Chinese-Vietnamese Tussle Delays Marsh Project

A Vietnamese company has entered negotiations to build a tourism and cultural site near the Lao capital.

thatluangmarsh-305.jpg That Luang Marsh, August 2010.

A controversial development project planned for the outskirts of the Lao capital has been delayed by a tussle between investors from China and Vietnam, according to a local Lao merchant.

The 365-hectare (900-acre) portion of the That Luang Marsh area near Vientiane was initially granted by the Lao government to a Chinese company, which planned to develop the site as a tourism and cultural center.

But a businesswoman from the area, who spoke to RFA’s Lao service on condition of anonymity, said that Vietnamese investors have now received a government allocation for a portion of the area and are stalling the project.

“The Chinese want to take the whole area. Now discussions are under way for them to take the right side of the boundary of That Luang Marsh, while Vietnamese investors take the left side,” the businesswoman said.

“There has been no agreement yet.”

She provided no details on which Vietnamese company planned to invest in the project.

The businesswoman said that Chinese investors have also requested land in addition to the original 365 hectares they were granted in December.

An official from the Department of Civil Work and Transportation told RFA he could not speak about the Vietnamese investment in That Luang Marsh.

Under the earlier agreement, China’s Wan Feng Shanghai real estate company would invest 12 trillion kip (U.S. $1.5 billion) in the development of the 365-hectare portion of the That Luang Marsh area—a move that had triggered resentment amongst residents who said they were given no voice in the government’s decision-making process.

Wan Feng had said it plans to create a large lagoon in the center of what will become a new urban area that will also include open spaces, a public park, a drainage site, several new roads, a sports center, and trade and service centers with five-star hotels, shopping centers, and entertainment venues.

The project, which is expected to take 15 to 20 years to complete from the beginning of construction in February, will also include a residential area. The first phase of the project will be built ahead of talks among leaders of the Asia-Europe Meeting (ASEM) forum to be hosted in November.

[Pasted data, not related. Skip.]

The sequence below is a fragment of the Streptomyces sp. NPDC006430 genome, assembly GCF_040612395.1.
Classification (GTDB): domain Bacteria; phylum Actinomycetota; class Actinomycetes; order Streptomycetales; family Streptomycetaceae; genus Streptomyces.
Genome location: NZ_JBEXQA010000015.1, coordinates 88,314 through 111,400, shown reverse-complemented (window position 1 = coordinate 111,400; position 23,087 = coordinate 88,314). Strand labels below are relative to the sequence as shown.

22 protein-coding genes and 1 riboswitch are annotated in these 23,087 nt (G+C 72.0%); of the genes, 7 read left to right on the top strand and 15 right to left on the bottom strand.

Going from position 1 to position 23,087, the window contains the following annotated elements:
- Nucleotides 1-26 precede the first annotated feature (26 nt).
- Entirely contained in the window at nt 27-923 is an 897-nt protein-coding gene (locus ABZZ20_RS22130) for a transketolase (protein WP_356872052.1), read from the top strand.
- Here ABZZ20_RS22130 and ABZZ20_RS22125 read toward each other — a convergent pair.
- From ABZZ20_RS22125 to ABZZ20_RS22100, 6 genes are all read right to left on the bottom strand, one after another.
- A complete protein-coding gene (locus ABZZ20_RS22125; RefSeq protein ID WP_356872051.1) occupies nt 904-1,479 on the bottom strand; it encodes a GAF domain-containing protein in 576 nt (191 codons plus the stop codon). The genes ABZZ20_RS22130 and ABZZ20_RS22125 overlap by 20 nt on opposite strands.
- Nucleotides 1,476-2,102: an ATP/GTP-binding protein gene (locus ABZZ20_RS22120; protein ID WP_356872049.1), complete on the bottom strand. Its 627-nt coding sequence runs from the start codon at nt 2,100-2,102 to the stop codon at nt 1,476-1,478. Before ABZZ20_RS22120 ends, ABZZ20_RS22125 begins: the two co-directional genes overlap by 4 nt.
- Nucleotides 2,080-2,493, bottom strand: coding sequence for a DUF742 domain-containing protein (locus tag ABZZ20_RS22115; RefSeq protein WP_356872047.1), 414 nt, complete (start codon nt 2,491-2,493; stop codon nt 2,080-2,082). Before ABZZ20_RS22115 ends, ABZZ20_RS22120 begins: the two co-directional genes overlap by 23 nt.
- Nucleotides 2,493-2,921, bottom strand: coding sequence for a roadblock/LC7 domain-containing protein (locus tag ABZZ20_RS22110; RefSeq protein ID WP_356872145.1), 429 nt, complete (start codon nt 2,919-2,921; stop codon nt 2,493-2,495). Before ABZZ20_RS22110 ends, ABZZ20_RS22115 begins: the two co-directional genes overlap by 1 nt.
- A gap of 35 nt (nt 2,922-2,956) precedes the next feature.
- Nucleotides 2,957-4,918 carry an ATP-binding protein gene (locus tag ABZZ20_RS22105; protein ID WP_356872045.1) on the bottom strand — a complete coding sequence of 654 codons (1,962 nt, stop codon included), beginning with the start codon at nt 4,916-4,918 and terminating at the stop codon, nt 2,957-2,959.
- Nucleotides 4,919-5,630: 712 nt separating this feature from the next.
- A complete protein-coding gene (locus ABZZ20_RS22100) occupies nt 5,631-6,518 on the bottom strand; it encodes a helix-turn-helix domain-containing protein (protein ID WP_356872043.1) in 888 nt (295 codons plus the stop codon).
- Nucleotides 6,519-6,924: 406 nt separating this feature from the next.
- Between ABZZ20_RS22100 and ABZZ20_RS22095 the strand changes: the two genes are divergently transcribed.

The developer said it will leave approximately 60 hectares (150 acres) of the 365 hectares undeveloped.

More SEZs to come

Vietnam is the largest investor in resource-starved Laos, which suffers from high rates of poverty and a lack of viable infrastructure.

But China is fast catching up with a variety of investments as Vientiane moves rapidly to draw investment from its neighbors.

Chinese firms operate concessions which include casinos in Luang Namtha province, on the border of China’s Yunnan province, and in northwestern Bokeo province on the border with Burma.

In January, Vietnam signed an agreement to turn a Vietnamese-backed Vientiane golf course and real estate project into an exclusive economic zone—the country’s first in Laos.

Residents of a village near the Long Thanh specific economic zone had complained about the compensation they were offered when Vietnamese developers were granted a concession to construct the zone’s golf course two years ago.

But Lao officials have said Vientiane has no plans to stop courting investment from its neighbors.

According to a report from the National Committee for Special and Specific Economic Zone Management Secretariat Office, the Lao government has listed 41 areas as special and specific economic zones, of which 25 will be built over the next 10 years.

The army has forced hundreds of Laotians off of their land to make room for foreign investment in specific economic zones.

Reported by RFA’s Lao service. Translated by Somnet Inthapannha. Written in English by Joshua Lipes.


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